Love in the Time of Social Distancing


By: Mary Lou Jansen

When even close family members and lifelong friends must stay safely distanced, imagine how a pandemic can play havoc with any plans to date new people and pursue romantic relationships.

Will it be awkward meeting face-to-face for the first time while wearing masks? How do you demonstrate affection when keeping 6 feet apart makes it impossible to hold hands or hug? And where can you meet for the first time if such traditional dating sites as bars, restaurants and movie theaters are off limits?

“Growing Bolder” magazine reached out to Bob Thwaites for advice on how singles can still date despite concerns presented by the coronavirus. Thwaites chronicled his own awkward moments, dating faux pas and humorous encounters experienced years ago when he was middle-aged, recently divorced and ready to re-enter the dating pool. Even without the complications of COVID-19, he faced unknowns for which he was unprepared.

“I was married for more than 25 years and then thrust into this new world. There was no social media, texting or emailing,” he recalled of his previous courtships. “I had to jump into a new culture and make up for having my head in the sand.”

Newly single, it was time to toss out the married jeans, turn to online dating sites for initial introductions and discover why it’s better to reserve restaurant Groupons for dinners with friends and family, but not first dates.

The father of three eventually became adept at writing and responding to personal profiles posted on websites, but he didn’t quite find Ms. Right — at least not then. But he did compile enough anecdotes to write a book about his quest that was published under the pen name, Robert James. That collection of missteps made and lessons learned was titled, “Next! The Search for My Last First Date.”

Thwaites fondly recalls when successfully unhooking a bra was a big deal and condoms were the key to safe sex. “Now you don’t meet someone without wearing a mask,” he noted. Never mind about the bra when there are masks blocking the way for lips to lock for that always anticipated first kiss.

“Today, taking her mask off is the new first base. You can’t get through to someone’s lips with masks on. Hopefully, when the time is right for that first-kiss moment, you have already reached that point. If that mask is still on, it’s not going to happen. You are barking up the wrong tree,” he added.

Kiss or no kiss, reaching a mutual decision to unmask can mark a major milestone in terms of establishing effective communication and mutual trust.

“Part of getting to know someone is being able to see how they react to what you are saying,” Thwaites said. “Not being able to read their face and see their reactions can lead to misunderstandings. You need to have that conversation about ‘I will show you mine if you show me yours’ as soon as you are comfortable. Hopefully, especially, before that first date.”’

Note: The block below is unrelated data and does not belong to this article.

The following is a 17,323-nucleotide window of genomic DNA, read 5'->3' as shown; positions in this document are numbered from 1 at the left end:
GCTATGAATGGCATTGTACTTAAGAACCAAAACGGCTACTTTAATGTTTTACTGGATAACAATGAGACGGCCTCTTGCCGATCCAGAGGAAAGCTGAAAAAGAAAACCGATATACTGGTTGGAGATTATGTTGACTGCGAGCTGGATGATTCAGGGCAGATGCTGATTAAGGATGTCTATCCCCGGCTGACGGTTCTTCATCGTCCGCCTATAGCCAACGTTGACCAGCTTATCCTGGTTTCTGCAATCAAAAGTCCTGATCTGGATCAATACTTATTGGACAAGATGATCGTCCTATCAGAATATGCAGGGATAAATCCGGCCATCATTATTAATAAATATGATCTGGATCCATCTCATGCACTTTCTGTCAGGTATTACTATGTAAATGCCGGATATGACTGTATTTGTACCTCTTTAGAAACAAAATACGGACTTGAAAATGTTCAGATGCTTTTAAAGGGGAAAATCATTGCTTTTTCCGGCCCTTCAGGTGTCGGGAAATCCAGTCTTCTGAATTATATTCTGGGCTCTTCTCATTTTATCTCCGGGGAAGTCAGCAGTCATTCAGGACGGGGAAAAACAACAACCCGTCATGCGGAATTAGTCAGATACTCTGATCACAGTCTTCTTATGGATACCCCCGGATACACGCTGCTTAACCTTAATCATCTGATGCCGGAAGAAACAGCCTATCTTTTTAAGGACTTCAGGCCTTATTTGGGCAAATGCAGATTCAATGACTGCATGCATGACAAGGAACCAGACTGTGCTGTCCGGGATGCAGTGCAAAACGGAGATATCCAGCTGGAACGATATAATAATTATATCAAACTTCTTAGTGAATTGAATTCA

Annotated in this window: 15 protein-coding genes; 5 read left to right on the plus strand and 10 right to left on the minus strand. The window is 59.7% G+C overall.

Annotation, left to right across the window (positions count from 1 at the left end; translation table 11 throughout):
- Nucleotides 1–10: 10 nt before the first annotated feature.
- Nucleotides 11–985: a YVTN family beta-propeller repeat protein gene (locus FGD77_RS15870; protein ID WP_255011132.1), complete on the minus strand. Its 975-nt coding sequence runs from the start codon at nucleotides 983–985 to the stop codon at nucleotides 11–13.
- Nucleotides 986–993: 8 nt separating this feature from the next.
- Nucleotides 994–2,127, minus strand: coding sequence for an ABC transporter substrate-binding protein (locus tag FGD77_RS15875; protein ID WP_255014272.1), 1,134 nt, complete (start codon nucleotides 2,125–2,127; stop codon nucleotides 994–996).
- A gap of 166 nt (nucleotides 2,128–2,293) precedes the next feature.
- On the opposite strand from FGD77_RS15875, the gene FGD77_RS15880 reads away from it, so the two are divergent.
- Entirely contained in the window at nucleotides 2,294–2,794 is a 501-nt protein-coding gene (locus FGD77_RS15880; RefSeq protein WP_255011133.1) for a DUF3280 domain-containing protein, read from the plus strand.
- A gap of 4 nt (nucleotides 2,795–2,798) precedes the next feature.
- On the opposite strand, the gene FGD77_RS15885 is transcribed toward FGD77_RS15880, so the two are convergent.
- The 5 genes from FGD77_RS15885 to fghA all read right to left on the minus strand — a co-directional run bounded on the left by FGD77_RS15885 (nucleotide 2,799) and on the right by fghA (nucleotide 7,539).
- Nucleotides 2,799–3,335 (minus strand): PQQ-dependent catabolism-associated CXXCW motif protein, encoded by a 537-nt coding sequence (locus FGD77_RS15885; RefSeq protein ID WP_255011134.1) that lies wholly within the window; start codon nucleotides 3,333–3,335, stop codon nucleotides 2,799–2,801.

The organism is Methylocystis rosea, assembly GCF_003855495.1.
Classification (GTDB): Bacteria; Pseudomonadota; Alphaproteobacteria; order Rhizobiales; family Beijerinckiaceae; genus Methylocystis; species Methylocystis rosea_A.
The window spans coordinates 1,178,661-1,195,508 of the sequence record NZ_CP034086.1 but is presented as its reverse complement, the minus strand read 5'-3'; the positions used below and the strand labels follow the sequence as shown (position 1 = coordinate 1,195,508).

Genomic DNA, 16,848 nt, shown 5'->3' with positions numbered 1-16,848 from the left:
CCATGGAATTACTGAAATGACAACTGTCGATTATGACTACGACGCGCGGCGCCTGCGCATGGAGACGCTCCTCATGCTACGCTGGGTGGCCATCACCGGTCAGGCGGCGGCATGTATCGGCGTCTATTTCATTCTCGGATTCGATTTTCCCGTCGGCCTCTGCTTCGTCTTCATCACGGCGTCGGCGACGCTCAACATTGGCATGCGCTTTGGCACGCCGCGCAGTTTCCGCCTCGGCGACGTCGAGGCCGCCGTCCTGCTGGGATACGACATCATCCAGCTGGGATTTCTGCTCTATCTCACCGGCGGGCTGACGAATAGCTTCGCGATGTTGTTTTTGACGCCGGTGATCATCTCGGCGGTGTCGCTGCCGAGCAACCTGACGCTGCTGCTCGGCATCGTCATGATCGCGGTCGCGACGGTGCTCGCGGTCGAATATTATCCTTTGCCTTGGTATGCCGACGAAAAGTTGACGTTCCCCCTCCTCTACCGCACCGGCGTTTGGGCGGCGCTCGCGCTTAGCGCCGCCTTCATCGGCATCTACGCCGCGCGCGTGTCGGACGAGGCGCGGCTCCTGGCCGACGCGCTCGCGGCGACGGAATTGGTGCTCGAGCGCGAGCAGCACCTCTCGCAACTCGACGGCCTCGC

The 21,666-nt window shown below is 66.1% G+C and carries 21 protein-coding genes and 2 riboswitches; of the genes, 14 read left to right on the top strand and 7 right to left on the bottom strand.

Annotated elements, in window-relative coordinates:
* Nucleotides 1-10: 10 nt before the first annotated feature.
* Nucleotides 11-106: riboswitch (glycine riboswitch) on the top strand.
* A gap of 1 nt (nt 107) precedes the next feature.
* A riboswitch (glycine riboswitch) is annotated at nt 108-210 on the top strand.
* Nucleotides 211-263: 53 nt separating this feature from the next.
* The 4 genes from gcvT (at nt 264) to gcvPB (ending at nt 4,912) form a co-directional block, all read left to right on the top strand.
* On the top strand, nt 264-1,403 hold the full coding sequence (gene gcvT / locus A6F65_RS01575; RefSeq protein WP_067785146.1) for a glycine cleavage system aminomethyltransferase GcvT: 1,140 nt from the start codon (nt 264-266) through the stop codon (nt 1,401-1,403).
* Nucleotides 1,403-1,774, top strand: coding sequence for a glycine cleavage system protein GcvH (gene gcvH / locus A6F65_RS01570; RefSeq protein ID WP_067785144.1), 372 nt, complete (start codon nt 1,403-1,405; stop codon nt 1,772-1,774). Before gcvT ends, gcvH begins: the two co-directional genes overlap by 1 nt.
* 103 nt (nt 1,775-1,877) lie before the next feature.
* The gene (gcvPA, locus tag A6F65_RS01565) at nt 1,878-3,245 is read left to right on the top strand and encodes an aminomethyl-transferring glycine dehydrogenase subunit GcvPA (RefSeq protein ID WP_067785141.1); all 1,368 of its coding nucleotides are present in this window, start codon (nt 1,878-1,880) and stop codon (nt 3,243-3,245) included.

Meeting in a noisy bar may not even be an option; but it may also be a bad choice, because conversations muffled by mouth coverings can be almost unintelligible. Instead, consider picnics, parks or activities you can enjoy together, he suggested.

Today, Thwaites lives in Punta Gorda, Florida, and enjoys being in a committed relationship but still acknowledges that looking for love while looking out for COVID-19 eliminates some of the spontaneity associated with dating.

“We’re still looking for companionship, love or someone to share our lives with,” he said. “But now, we have to maintain some level of social distancing. Holding hands, touching someone’s arm or shoulder or showing any signs of affection are hard to do from 6 feet apart.

Nothing says, ‘I am interested,’ like reaching out to hold hands — if I have to put a glove on first. But relationships are not meant to be sterile. Affection and intimacy are contact sports that don’t happen in a bubble. Part of dating is taking risks by putting yourself out there, personally, emotionally and, with COVID-19, even physically.”

While having a thermometer handy to check each other’s temperatures is probably not the most romantic message to send, couples can still create boundaries and take their relationship to the next level when each one is ready.

“It’s really about respecting each other’s personal space,” Thwaites said. “COVID-19 doesn’t mean you have to give up dating or relationships. You just have to be smarter about them. Just take precautions and make wise decisions.”

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This article originally appeared in Growing Bolder Magazine. For more great stories like this, subscribe to the digital or print editions of Growing Bolder Magazine. All past issues of GB Magazine, including the one that features this article, are also available for our members. Find out how to become a member!

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